“We made more use of natural light and the building’s architecture and incorporated a neutral and professional colour palette into the furniture, fabrics and floor finishes. We added bold colours derived from Wedlake Bell’s branding,” says Nic.

With office space becoming increasingly expensive in London, the firm calculated that moving to an open-plan office layout would actually mean each fee earner required 20% less space compared to a traditional cellular structure.

Changing the office's layout meant there was room for a conference area and 15 meeting suites


Advice for implementing ABW


Organisations must not rush into adopting ABW and should seek professional advice on what will work for their business and for their staff. This is because “people want different things at work; you have introverts and extroverts, for instance, who will use office space in various ways. This is also about changing the business culture, so you must be sure that your employees will embrace the change.”

Nic’s advice is to consult staff using an online survey to canvas everyone’s views, and workshops should be held with senior and middle management. The ideal situation is if managers understand the benefits of ABW, then they will communicate this value to their teams, and facilitate a successful transition.

“Senior executives often have reservations about moving to open-plan or encouraging too much remote working,” says Nic. “They need to see how giving up fixed desks means they can win back office space, save money and create a more interesting and collaborative working environment. This is about using workplace design to change employee behaviour and company results.”

"Extroverts and introverts will use office space differently."

Employees can worry about the disruption and lack of privacy when working in an open-plan setting and have concerns that certain areas will become overcrowded on particular days. Technology is helping to solve some of the problems, for example mobile apps which enable spaces to be booked in advance.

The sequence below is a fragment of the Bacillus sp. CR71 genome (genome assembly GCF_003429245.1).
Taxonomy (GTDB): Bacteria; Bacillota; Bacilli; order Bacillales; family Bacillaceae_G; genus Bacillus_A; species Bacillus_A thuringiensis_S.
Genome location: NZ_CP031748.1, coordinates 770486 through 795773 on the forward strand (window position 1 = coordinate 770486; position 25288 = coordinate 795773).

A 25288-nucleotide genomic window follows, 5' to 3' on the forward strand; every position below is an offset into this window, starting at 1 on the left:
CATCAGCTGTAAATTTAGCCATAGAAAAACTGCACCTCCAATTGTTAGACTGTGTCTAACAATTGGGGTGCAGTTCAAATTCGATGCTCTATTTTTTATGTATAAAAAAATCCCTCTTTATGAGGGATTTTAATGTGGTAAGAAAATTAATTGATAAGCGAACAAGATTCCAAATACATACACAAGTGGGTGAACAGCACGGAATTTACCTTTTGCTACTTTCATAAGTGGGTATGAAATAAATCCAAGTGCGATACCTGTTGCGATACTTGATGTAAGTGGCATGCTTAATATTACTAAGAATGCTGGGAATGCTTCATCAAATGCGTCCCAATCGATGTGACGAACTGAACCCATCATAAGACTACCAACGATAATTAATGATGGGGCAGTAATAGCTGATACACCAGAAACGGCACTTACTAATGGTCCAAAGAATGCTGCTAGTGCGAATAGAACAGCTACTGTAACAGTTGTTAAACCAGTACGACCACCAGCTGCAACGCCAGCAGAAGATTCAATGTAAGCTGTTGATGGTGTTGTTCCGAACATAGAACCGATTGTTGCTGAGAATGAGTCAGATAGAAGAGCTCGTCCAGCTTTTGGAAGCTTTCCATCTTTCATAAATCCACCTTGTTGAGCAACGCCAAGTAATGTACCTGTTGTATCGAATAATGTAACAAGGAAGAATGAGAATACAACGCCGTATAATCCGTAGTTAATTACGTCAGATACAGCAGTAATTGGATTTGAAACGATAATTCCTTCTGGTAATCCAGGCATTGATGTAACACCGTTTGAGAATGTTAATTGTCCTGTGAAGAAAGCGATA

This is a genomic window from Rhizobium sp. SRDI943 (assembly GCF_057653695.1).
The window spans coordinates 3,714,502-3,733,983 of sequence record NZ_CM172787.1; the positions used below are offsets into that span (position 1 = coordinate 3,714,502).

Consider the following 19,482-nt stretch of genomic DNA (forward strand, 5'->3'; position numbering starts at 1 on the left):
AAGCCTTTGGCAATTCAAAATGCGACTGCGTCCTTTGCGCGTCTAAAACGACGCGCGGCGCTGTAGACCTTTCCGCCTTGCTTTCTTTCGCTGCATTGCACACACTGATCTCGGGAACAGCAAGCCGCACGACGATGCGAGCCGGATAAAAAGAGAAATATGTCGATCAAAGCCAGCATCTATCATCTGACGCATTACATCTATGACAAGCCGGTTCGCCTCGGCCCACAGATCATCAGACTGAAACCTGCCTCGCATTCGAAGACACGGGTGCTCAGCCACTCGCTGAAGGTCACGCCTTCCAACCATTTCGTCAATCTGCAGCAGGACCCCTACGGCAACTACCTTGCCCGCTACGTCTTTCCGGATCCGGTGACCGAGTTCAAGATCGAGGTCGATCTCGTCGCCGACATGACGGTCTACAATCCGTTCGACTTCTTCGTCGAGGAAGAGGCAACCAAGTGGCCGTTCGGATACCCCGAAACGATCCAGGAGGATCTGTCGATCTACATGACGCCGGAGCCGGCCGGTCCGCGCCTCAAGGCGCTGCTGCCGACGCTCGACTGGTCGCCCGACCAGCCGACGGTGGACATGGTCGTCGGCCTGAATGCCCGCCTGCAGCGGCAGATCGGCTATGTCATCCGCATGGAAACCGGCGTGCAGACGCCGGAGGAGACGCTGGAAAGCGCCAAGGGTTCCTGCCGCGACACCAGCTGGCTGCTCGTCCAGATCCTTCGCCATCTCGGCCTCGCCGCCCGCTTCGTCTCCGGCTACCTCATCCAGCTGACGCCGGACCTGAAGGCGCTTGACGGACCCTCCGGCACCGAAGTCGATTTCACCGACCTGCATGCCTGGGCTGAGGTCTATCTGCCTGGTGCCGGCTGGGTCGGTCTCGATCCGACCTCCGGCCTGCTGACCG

According to Nic, a modern office that embraces ABW will therefore help to retain talented people and encourage the best graduates to join businesses when they can be flexible in deciding where, and how, to work.

“More companies in big cities are realising that ABW is the direction to move because rents are so high. They are looking for solutions and thinking harder about how they can get more out of their existing office space” he says. “Reducing the number of fixed workstations and inspiring employees in this way can have a real impact on a company’s bottom line, staff wellbeing and performance.”


Learn more:

London's leading Office Design company. We believe in creating spaces that inspire, motivate & stimulate productivity through innovative solutions. If you’d like more information about finding, designing and building workplaces, get in touch with Nic Pryke, Design Director at Oktra. Telephone: 020 7553 95000.

For more information on the Wedlake Bell case, contact Martin Arnold.